Soldiers ‘unequipped, ill-thought-out’ sent to DRC


It seems easy for South African politicians to send troops to the Democratic Republic of the Congo (DRC) to play peacemaker. However, military experts warn army chiefs that even the most competent soldier will not be able to accomplish anything – or may even return in a body bag – if they are not properly equipped.

Kobus Marais, the DA’s spokesperson on defence, believes that the replacement of the United Nations (UN) peacekeeping mission in the DRC with troops from the Southern African Development Community (SADC), led by the South African army, is a “reckless decision” that will potentially endanger the lives of troops.

Prof. Theo Neethling from the Department of Political Studies and Government at the University of the Free State (UF), calls it a “futile effort”.

“If a UN force of thousands of troops could not settle the matter, how is a force with soldiers from poor Southern African countries going to do it… bring about peace? I think it’s a huge mistake.”

RNews previously reported that South African troops were deployed in December as part of a SADC military mission to the east of the DRC, as the United Nations (UN) peacekeeping mission in the DRC, Monusco, this year after 20 years finally ended up come to an end

The UN’s peacekeeping forces will now gradually be withdrawn and the South Africans are expected to work together with the DRC’s national security forces to fight the dreaded M23 rebels.

However, the DA is concerned that the troops are not equipped to take on the task. The party now appeals to Pres. Cyril Ramaphosa, in his capacity as Commander-in-Chief of the Armed Forces, to withdraw South African troops from the east of the DRC as soon as his Monusco commitments came to an end.

“It is clear that Ramaphosa made a political decision to put members of the SANS at risk without even considering the technical capabilities that are currently available in our military value chain.

“Whether Ramaphosa likes it or not, the SANS is in no position to continue an effective counter-insurgency campaign, due to limited equipment and resources to provide sufficient support to the ground troops.

“The DA makes a valid point,” says Neethling.

However, he does not believe that South African troops are incompetent. However, it is going “struggle-struggle” in Mozambique where troops have been deployed in the north of the country to help bring about peace.

“Our troops there do not receive the necessary support and they do not receive anything,” explains Neethling.

Marais and Neethling say air support is a particularly big problem. In truth, the SANW does not have any Rooivalk helicopter available in the DRC at this stage and the five Oryx helicopters in the DRC will probably be reduced to two.

However, these military experts’ biggest concern is the troops’ adversaries, the M23 rebels, who have been doing business in the eastern DRC for many years and are familiar with the terrain.

“Unless the intervention force led by the SANW is well composed in terms of size and rapid mobility, they will be left at the mercy of the M23 rebels, who have become adept at using guerrilla tactics,” warns Marais.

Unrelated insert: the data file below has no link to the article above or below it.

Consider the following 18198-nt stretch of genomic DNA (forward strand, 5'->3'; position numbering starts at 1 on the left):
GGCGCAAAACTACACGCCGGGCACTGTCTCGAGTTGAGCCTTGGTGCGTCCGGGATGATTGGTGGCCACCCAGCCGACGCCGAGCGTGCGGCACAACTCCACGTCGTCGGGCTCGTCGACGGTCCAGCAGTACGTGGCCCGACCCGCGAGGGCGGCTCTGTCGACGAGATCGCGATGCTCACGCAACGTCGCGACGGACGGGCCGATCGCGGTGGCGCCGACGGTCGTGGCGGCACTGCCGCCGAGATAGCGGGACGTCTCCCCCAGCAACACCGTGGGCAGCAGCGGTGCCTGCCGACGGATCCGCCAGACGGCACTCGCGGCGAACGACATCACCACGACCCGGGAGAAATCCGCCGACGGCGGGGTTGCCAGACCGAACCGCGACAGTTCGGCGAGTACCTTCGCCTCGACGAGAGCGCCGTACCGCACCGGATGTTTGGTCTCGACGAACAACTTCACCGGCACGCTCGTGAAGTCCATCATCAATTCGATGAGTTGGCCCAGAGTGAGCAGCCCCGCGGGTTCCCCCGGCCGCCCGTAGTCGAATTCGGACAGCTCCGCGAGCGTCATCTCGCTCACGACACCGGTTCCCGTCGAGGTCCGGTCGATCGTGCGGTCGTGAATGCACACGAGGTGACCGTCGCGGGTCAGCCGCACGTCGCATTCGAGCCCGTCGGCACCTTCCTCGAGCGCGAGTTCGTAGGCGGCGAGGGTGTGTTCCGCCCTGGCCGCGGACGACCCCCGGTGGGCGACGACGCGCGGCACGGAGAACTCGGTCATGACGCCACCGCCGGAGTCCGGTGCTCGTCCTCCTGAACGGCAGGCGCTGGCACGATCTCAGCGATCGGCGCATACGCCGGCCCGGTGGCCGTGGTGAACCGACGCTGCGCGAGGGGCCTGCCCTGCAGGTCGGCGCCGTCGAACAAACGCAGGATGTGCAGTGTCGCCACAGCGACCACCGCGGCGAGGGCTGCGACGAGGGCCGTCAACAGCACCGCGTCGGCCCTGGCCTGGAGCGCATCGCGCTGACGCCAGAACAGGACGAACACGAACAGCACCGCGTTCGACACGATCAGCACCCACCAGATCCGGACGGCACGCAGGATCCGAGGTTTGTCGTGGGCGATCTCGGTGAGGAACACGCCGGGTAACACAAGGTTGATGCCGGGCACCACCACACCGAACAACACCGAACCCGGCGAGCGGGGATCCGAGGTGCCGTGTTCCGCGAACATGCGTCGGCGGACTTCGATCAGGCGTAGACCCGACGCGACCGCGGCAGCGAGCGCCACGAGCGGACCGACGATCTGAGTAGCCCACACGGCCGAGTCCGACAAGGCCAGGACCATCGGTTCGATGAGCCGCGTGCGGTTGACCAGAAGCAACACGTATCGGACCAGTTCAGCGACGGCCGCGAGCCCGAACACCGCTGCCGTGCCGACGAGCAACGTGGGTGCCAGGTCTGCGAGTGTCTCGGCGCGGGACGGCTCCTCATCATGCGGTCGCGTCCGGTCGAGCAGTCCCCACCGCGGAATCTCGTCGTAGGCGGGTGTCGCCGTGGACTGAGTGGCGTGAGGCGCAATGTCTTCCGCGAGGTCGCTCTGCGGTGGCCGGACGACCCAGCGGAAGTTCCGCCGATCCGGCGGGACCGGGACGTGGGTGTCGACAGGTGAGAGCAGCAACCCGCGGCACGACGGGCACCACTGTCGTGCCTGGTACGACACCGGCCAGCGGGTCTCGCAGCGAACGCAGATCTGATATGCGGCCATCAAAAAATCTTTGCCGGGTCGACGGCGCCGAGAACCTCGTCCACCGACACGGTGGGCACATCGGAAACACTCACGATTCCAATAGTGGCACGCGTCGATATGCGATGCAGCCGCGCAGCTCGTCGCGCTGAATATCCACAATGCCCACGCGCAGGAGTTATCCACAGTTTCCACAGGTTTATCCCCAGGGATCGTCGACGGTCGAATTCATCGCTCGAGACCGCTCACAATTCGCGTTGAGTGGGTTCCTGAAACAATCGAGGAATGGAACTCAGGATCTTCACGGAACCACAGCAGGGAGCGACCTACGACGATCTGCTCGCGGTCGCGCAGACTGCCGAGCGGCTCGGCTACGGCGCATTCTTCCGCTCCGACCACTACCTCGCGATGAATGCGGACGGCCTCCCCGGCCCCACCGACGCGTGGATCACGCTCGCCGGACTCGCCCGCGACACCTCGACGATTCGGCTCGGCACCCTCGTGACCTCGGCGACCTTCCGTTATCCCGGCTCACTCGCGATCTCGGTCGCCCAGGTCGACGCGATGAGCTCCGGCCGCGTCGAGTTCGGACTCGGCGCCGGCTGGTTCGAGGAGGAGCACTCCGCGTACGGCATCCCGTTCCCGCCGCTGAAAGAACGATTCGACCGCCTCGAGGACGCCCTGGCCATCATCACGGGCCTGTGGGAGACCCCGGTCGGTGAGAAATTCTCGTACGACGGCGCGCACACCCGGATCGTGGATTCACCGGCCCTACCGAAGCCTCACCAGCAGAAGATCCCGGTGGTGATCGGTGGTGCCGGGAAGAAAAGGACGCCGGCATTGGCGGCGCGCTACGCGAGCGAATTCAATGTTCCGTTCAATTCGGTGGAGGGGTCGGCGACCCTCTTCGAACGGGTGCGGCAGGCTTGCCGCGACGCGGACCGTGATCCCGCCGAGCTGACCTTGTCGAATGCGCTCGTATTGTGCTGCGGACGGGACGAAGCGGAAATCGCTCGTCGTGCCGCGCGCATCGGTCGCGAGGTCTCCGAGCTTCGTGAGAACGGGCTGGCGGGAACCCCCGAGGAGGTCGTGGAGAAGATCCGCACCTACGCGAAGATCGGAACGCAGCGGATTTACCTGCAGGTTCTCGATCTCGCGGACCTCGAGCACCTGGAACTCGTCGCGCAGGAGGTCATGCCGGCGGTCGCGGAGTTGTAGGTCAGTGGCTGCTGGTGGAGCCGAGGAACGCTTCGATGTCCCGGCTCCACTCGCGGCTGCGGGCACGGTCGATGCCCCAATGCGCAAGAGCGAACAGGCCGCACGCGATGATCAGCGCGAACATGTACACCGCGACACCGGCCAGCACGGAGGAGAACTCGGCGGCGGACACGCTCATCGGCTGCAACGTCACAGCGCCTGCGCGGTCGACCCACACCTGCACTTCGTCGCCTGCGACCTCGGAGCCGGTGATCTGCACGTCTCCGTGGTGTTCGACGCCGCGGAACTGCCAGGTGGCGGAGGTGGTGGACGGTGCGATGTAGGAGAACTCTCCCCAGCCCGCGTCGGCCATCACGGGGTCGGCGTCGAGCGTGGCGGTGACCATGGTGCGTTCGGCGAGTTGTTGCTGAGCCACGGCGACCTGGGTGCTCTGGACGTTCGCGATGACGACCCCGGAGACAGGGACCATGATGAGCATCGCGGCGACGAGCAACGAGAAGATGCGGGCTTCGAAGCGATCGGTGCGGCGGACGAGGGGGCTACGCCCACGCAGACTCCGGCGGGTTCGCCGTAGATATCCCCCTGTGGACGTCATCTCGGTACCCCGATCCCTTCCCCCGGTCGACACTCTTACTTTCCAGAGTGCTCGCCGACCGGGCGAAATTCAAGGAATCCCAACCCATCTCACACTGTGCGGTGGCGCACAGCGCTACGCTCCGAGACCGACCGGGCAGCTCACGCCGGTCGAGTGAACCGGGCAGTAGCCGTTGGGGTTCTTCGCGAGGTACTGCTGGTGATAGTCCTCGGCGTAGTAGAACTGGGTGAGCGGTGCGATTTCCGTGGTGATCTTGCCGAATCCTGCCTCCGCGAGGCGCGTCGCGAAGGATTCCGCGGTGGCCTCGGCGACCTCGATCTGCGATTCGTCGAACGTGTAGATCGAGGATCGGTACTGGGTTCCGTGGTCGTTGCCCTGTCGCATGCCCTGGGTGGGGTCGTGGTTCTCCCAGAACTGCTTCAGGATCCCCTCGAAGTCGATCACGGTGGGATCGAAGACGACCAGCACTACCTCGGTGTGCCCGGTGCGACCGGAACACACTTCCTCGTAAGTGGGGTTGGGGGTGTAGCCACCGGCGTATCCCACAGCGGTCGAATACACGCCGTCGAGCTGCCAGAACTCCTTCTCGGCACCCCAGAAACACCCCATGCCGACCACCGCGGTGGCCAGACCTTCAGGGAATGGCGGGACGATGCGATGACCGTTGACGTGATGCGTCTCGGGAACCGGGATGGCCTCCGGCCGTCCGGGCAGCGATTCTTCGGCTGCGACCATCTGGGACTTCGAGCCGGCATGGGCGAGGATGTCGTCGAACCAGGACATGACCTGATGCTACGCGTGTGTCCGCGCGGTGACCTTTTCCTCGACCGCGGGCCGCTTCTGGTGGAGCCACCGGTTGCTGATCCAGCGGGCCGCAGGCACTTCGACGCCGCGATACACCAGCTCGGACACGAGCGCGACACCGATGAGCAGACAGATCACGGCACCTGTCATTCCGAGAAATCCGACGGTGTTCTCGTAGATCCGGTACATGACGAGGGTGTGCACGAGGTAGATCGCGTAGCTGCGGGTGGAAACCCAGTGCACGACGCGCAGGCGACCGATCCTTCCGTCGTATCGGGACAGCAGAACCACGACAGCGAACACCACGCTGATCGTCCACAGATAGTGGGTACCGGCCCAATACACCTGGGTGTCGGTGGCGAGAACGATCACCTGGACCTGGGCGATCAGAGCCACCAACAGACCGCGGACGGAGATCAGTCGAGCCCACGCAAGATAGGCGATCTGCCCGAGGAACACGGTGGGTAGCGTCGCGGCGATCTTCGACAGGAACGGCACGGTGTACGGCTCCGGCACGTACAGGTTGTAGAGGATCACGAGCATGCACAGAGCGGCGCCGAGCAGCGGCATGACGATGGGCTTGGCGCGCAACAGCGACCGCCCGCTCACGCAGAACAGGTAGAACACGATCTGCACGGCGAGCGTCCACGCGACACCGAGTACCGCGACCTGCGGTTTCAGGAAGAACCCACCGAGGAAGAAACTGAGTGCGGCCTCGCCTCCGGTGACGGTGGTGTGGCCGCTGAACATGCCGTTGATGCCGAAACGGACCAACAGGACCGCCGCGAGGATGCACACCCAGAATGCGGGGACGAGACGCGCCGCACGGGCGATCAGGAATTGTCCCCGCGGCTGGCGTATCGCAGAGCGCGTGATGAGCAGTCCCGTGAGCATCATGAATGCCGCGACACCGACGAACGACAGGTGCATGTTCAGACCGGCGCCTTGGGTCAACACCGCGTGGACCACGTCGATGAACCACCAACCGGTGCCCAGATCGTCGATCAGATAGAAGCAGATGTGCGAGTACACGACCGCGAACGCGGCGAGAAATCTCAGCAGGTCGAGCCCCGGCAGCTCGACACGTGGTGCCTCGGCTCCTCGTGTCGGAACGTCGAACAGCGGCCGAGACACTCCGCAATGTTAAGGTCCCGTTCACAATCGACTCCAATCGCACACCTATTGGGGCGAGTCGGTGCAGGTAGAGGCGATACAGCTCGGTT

“They are difficult fellows,” says Neethling. “They are dug in and control those areas.”

UN withdraws

Prof. Thomas Mandrup, associate professor at the Security Institute for Management and Leadership in Africa (SIGLA) at Stellenbosch University (SU), told RNews this week that the UN’s gradual withdrawal from the DRC was “purely a political decision”.

“The Congolese president knew that he would be re-elected and then still would not be able to fulfill his promise for peace. Asking the UN to withdraw and calling them a failure made him look better.

“It was easy to blame the UN instead of taking responsibility.”

Mandrup says, however, that this does not mean at all that the UN is “innocent”. “They were passive. They didn’t do enough. They couldn’t stop atrocities from happening.”

According to Mandrup, some ground troops even began to wonder why they were still there. “They realized that the Congolese president is not prepared to stop the conflict.”

When asked whether South African troops should still be deployed abroad, Mandrup replied that it is not the SANS’s job to stay at home and carry out the South African Police Service’s (SAPS) task.

Neethling says it is also extremely unreasonable of the South African government to expect the army at home to help with anything from demonstrations to a pandemic.

“They are actually supposed to keep the peace abroad, but now they have to help with policing here. They must help arrest the Zama Zamas and look after Eskom. They had to go and clean all the way to the Vaal River. The list goes on… and the money is not there.”

Mandrup says it is a “democratic and practical problem” when an army is used for police work. “The army is ultimately an instrument to fight and defeat the enemy with force. They are not there to suppress political protests.”

Mandrup says it is also worrying that the ANC does not have a clear foreign policy strategy.

“Now their soldiers are starving and underfunded… It is highly problematic that politicians do not accept responsibility for these soldiers,” agrees Mandrup.

Marais says the government’s priorities are clearly misplaced as they prefer to pursue politically effective military interventions in the DRC, at the expense of the welfare of the troops and ordinary South Africans at home.